Dan Szymborski was kind enough to answer a few questions for me about the recently released 2017 ZiPs Projections for the New York Mets, which you can view on FanGraphs.
Joe D. – One of the first things that jumped out at me when I sifted through the recently released Mets projections was the very optimistic view on Michael Conforto, and then of course the sobering reality hits me that he’ll probably never see those 558 plate appearances. So sad. Still, what did ZiPS like about Conforto after such a disappointing 2016 season?
Dan – Well, Conforto has a solid history (and hit very well in 2015) and absolutely torched the minors. Yeah, you have to take the air out of the PCL stats, but still, he hit 422/483/727 in nearly 150 PA down there. Seemed like the classic case of panicking about a player’s slump and sending him down so that the Triple-A team gets the benefit when he’s playing well again. Conforto needs to learn to work through his slumps in the majors, not get demoted every time the Mets get worried.
Joe D. – Which brings me to Jay Bruce… You have like a gazillion Mets ahead of him in zWAR and I don’t know if I should laugh or cry. The only people I ever talk to are Mets fans, which explains why I suffer from over a dozen different psychological disorders. So let me ask you as one who is on the outside looking in… Did we totally botch this Jay Bruce situation from day one? Did we make a bad situation worse by picking up that $13 million option? What’s your take on all of this?
Dan – I would’ve turned down the option, given that Bruce really solves absolutely nothing the Mets are missing. He can’t play centerfield and he’s not really that amazing a hitter – his 112 OPS+ in 2016, his best number since 2013, wasn’t even average for a corner outfielder. Bruce should be a DH for the Yankees or something, but if the Yankees weren’t going to trade something of value for him — they weren’t — no reason to have him on the roster. The Cult of RBI may be much diminished, but it still pops up occasionally.
Joe D. – On your player comps, how does that work? For example, you comp’d Noah Syndergaard to Dwight Gooden, is that a career comp or are you saying that in 2017 he’ll have an average Gooden type season? Or is it a peak Gooden season? (Oh please, let it be this!)
Dan – They’re recent year comps, meaning that once the weighted stats from previous years have been normalized and combined with his characteristics, Noah Syndergaard’s baseline “current ability” from recent years is closest to Dwight Gooden’s at a similar point in his career. The comps are backwards looking, it doesn’t mean he’s predicted necessarily to pitch like Dwight Gooden in the upcoming season. For example, occasionally, a young 2B with interesting power and a meh OBP gets Robinson Cano as a top comp and people go insane about that. But it’s important to remember that most hitters like Robinson Cano prior to his explosion, don’t become Robinson Cano.
Joe D. – We did our own analysis comparing the Mets starting rotation to the Nationals and we seem to think it’s a lot closer than what the ZiPS projections suggest. Honestly. if the Mets starting rotation stays healthy (a big if, I know) I think they’re significantly better than the Nationals. But seriously, why the big gap? Sure, they have Max Scherzer, but didn’t Syndergaard outproduce him in WAR last season?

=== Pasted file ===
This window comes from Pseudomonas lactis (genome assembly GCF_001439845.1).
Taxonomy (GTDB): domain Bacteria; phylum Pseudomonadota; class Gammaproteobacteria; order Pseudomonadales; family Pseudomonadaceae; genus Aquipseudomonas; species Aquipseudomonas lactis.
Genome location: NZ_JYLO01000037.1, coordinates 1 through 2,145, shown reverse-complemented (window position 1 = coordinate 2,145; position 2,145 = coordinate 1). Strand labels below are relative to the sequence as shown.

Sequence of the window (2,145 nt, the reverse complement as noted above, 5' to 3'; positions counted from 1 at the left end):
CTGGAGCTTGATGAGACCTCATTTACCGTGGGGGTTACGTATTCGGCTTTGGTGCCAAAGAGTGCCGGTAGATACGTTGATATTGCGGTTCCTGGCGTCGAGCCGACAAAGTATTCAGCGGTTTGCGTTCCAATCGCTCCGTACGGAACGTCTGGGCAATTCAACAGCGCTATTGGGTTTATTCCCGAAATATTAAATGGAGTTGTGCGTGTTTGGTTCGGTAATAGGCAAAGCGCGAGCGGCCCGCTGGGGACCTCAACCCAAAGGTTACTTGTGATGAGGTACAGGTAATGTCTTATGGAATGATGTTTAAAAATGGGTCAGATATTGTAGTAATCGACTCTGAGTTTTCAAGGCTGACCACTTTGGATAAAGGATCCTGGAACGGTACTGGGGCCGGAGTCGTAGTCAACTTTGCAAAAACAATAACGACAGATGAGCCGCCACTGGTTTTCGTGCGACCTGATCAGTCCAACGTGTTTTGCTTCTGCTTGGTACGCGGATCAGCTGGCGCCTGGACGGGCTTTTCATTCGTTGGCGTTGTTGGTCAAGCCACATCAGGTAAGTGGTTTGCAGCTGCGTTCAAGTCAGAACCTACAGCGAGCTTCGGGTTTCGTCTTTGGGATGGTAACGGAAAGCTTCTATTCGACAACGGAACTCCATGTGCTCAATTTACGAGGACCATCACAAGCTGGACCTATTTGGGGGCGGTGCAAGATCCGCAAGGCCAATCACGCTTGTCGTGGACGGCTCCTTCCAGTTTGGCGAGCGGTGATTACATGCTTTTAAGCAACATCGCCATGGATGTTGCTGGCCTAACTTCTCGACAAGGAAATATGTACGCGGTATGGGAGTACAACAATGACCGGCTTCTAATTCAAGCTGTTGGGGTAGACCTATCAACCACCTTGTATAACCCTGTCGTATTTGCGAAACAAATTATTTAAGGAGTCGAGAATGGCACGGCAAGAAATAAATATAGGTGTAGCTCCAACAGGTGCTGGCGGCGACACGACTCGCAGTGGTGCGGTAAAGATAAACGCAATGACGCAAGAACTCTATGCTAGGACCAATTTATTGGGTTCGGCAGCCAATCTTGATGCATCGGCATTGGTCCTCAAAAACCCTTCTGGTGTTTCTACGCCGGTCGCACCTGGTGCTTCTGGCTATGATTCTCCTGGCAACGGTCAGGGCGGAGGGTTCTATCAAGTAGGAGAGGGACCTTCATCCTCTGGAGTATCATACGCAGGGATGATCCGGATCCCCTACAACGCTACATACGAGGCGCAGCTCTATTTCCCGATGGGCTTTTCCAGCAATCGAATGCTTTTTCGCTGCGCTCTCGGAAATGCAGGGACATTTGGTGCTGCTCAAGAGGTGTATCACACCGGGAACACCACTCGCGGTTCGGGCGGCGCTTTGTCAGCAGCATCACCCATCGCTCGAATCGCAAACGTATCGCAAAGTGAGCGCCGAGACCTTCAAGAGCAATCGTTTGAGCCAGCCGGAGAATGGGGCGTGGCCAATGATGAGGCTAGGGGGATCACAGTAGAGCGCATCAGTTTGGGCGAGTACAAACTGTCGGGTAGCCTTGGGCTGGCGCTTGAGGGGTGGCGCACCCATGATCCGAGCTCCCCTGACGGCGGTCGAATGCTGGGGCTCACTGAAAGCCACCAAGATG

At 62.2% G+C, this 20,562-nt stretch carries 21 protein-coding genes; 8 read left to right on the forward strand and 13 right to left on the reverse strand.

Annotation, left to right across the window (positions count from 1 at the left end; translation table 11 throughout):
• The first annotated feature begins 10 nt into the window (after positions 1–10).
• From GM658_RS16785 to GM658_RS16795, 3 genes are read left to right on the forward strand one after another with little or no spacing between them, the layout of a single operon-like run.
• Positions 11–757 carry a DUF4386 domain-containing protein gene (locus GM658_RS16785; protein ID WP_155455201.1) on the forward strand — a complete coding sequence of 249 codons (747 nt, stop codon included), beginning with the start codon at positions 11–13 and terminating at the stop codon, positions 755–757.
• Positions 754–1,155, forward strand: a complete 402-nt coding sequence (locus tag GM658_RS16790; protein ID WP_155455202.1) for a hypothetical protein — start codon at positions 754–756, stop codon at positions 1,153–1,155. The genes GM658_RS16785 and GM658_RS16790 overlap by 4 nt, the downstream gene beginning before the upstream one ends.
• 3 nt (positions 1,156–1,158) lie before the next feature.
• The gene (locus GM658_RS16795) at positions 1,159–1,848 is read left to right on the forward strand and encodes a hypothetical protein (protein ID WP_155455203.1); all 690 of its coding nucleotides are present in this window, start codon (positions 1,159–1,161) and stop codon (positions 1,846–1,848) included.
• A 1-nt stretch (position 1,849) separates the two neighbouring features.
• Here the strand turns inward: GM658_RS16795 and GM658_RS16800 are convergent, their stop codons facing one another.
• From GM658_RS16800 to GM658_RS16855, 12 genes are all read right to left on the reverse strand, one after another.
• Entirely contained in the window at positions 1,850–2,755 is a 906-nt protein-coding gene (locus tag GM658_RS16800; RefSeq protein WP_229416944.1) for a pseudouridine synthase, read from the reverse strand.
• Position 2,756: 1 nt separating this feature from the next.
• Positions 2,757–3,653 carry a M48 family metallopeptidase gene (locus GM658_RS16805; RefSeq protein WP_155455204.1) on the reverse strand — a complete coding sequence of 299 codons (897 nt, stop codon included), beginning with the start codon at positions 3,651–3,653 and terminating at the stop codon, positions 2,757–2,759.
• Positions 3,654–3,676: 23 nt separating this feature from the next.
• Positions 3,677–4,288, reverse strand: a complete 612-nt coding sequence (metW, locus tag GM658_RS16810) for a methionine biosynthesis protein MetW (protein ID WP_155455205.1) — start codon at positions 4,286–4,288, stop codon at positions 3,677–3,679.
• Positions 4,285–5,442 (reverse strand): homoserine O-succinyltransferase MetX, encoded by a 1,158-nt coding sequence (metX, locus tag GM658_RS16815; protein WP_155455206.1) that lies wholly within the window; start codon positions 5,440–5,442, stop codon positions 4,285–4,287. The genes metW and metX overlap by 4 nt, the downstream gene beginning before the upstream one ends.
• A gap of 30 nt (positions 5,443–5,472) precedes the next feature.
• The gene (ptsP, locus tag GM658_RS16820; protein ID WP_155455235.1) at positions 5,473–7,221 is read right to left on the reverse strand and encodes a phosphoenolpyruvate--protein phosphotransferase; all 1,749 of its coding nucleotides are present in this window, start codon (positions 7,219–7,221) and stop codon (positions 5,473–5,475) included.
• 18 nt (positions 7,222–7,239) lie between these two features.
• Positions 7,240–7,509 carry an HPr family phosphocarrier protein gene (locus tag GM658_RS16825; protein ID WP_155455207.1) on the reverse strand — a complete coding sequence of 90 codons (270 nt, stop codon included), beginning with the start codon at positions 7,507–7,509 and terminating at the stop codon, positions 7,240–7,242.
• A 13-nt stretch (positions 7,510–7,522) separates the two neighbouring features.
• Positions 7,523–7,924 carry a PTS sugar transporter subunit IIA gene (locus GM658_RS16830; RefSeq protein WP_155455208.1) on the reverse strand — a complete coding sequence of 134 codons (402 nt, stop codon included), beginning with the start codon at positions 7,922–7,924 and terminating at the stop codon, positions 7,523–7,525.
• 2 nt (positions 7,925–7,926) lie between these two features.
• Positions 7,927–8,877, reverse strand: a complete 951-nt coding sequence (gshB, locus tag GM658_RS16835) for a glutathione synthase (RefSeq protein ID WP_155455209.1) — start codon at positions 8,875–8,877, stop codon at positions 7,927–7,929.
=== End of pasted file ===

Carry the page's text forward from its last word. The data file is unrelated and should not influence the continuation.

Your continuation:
Dan – The gap is really mostly due to the lesser projected IP in ZiPS for the Mets pitchers, so I wouldn’t worry about there being much of a gap.
Joe D. – More so than in any other sport, the evolution of advanced data in baseball has been very public. Pitch f/x is available for free online, as are many advanced stats that teams use too. Do you see that continuing?
Dan – MLB is a very data-driven sport, simply because the nature of baseball, events mainly being discrete and easy to suss out of the games, makes it the major sport that lends itself best to data analysis. We’ll continue to see this stuff, there’s an interest for it in the public and for teams, while they won’t be happy to admit it, they still want to see what people outside of their organizational structures are doing with data, so this kind of data always trickles out.
Joe D. – What’s your take on early-career extensions for promising young players? Are they too risky? Should the Mets have locked up their young starting pitchers early?
Dan – Always depends on the player and the specific situation. Generally speaking, teams should be locking up their best players while they have the leverage.
Joe D. – Several reports are confirming that the Mets and Neil Walker are discussing a potential three-year extension deal. Walker says his back feels great after surgery, but who really knows. The Mets are already on the hook for $17.2 million after he accepted the QO. Locking Walker up, Boom or Bust?
Dan – It would depend on the contract in question of course, there’s a price in a three-year extension at which I’d happily welcome back Walker and a price at which I’d thank him for his service and tell him we’re going to look at other options. I’d do a three-year extension in the neighborhood of $50 million, but not willing to go much higher than that.
Joe D. – Dan, thanks so much for taking the time to answer a few questions for our site. You can follow Dan on Twitter at @DSzymborski.